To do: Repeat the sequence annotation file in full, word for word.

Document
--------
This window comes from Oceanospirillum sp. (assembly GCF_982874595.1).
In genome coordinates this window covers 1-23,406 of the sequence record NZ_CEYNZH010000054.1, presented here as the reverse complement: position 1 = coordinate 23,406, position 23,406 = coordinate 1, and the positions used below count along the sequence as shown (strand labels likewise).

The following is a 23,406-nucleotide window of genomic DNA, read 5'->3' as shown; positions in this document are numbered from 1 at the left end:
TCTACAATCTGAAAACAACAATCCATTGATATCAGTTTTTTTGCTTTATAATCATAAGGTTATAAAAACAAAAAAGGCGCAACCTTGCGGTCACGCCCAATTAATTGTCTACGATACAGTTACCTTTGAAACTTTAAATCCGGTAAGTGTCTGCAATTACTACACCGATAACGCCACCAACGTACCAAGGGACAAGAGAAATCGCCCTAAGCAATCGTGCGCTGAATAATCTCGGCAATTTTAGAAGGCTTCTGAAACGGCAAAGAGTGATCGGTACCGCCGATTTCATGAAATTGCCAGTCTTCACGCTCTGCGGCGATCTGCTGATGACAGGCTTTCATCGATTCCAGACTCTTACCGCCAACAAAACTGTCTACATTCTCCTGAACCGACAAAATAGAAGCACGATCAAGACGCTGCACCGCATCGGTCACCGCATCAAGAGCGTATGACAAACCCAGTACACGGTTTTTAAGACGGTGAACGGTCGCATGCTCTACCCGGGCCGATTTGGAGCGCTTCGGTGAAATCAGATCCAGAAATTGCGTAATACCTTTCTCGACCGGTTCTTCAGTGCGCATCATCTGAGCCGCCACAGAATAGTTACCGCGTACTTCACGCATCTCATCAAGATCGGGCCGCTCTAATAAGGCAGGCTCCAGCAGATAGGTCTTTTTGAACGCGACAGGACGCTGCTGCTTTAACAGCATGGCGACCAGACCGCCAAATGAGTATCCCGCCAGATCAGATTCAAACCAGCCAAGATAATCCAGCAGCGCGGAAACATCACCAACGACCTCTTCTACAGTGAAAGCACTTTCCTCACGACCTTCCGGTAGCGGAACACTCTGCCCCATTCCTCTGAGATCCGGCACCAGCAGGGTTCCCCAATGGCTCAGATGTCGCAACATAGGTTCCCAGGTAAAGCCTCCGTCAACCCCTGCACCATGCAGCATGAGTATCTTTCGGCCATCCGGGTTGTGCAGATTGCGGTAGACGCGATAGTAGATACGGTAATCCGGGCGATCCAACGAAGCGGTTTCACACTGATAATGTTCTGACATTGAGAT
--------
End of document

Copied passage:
This window comes from Oceanospirillum sp. (assembly GCF_982874595.1).
In genome coordinates this window covers 1-23,406 of the sequence record NZ_CEYNZH010000054.1, presented here as the reverse complement: position 1 = coordinate 23,406, position 23,406 = coordinate 1, and the positions used below count along the sequence as shown (strand labels likewise).

The following is a 23,406-nucleotide window of genomic DNA, read 5'->3' as shown; positions in this document are numbered from 1 at the left end:
TCTACAATCTGAAAACAACAATCCATTGATATCAGTTTTTTTGCTTTATAATCATAAGGTTATAAAAACAAAAAAGGCGCAACCTTGCGGTCACGCCCAATTAATTGTCTACGATACAGTTACCTTTGAAACTTTAAATCCGGTAAGTGTCTGCAATTACTACACCGATAACGCCACCAACGTACCAAGGGACAAGAGAAATCGCCCTAAGCAATCGTGCGCTGAATAATCTCGGCAATTTTAGAAGGCTTCTGAAACGGCAAAGAGTGATCGGTACCGCCGATTTCATGAAATTGCCAGTCTTCACGCTCTGCGGCGATCTGCTGATGACAGGCTTTCATCGATTCCAGACTCTTACCGCCAACAAAACTGTCTACATTCTCCTGAACCGACAAAATAGAAGCACGATCAAGACGCTGCACCGCATCGGTCACCGCATCAAGAGCGTATGACAAACCCAGTACACGGTTTTTAAGACGGTGAACGGTCGCATGCTCTACCCGGGCCGATTTGGAGCGCTTCGGTGAAATCAGATCCAGAAATTGCGTAATACCTTTCTCGACCGGTTCTTCAGTGCGCATCATCTGAGCCGCCACAGAATAGTTACCGCGTACTTCACGCATCTCATCAAGATCGGGCCGCTCTAATAAGGCAGGCTCCAGCAGATAGGTCTTTTTGAACGCGACAGGACGCTGCTGCTTTAACAGCATGGCGACCAGACCGCCAAATGAGTATCCCGCCAGATCAGATTCAAACCAGCCAAGATAATCCAGCAGCGCGGAAACATCACCAACGACCTCTTCTACAGTGAAAGCACTTTCCTCACGACCTTCCGGTAGCGGAACACTCTGCCCCATTCCTCTGAGATCCGGCACCAGCAGGGTTCCCCAATGGCTCAGATGTCGCAACATAGGTTCCCAGGTAAAGCCTCCGTCAACCCCTGCACCATGCAGCATGAGTATCTTTCGGCCATCCGGGTTGTGCAGATTGCGGTAGACGCGATAGTAGATACGGTAATCCGGGCGATCCAACGAAGCGGTTTCACACTGATAATGTTCTGACATTGAGAT